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The Sisterhood of the Traveling Palette: Rebecca Strand and Georgia O’Keeffe in New Mexico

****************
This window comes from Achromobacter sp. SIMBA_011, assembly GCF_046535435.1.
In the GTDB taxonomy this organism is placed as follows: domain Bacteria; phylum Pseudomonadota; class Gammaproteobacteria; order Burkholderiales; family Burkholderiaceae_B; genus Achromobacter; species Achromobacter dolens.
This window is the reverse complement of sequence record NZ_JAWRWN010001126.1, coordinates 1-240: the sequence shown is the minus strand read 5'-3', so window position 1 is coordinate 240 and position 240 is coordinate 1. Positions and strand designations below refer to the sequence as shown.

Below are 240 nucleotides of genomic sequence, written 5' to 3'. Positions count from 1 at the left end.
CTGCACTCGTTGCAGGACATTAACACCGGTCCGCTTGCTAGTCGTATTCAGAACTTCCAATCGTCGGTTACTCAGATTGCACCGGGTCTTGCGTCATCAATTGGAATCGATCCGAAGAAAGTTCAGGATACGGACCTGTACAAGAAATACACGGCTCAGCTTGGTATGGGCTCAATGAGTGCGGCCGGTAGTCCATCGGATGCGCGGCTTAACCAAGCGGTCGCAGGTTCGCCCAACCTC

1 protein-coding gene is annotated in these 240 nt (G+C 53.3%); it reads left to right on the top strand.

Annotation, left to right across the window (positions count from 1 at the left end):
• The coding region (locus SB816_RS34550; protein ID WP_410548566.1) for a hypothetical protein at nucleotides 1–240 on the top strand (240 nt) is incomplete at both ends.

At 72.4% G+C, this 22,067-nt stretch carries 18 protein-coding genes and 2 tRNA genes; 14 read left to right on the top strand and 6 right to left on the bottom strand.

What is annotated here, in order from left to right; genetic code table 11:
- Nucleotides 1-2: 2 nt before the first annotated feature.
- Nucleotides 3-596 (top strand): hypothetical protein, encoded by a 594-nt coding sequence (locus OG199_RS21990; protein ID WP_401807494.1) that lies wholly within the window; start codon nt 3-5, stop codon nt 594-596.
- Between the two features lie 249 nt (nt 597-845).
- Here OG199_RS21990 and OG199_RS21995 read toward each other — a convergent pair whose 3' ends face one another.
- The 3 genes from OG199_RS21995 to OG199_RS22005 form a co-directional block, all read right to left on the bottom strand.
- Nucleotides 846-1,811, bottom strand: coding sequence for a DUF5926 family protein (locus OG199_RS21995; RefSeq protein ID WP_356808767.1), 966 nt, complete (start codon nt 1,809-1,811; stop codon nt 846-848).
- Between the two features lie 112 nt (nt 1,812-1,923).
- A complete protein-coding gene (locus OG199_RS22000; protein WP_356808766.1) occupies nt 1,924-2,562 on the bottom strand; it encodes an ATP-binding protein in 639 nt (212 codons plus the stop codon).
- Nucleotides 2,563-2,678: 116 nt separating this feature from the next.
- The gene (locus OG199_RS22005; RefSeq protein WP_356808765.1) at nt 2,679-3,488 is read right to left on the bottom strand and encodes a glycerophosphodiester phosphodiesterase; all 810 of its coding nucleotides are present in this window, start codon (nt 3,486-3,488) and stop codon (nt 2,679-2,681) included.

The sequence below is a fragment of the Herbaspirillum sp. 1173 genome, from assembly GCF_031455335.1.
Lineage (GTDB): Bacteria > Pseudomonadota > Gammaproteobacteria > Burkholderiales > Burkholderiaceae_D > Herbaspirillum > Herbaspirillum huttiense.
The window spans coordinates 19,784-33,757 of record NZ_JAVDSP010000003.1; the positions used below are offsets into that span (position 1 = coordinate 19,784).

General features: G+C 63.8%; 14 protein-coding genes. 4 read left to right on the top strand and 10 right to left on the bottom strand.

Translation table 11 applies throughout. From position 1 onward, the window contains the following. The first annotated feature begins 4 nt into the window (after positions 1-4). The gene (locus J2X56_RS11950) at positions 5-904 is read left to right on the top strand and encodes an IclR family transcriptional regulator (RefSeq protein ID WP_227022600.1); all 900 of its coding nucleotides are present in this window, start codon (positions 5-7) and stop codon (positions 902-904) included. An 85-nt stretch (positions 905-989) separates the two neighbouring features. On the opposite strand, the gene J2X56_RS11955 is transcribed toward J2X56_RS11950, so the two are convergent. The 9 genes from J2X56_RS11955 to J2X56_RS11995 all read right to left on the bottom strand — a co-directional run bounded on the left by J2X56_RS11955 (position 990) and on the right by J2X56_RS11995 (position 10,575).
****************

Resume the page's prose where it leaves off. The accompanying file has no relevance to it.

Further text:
Carol Troyen, Kristin and Roger Servison Curator Emerita of American Paintings, Museum of Fine Arts, Boston. In 1929, Georgia O’Keeffe and Rebecca Strand left their homes and famous photographer-husbands to travel to New Mexico in search of artistic independence. O’Keeffe was established by that time but often felt constrained by the artistic circle around Alfred Stieglitz. Beck Strand was trying to find her way as a painter in the shadow of Paul Strand’s growing success and in a community that seemed to have room for only one woman artist. Strand had a little-sister relationship with O’Keeffe, often dressing and wearing her hair like her better-known friend.  During the two summers they spent in Taos, O’Keeffe provided Strand with the support she needed to develop an independent artistic voice and a medium—painting on glass—that she could call her own. For Strand, who settled there permanently in 1933, Taos offered an environment that suited both her swashbuckling public persona and her delicate imagery. In this lecture held on March 18, 2018, at the National Gallery of Art, Carol Troyen shares how, for both artists, the Southwest offered a space where women artists could flourish.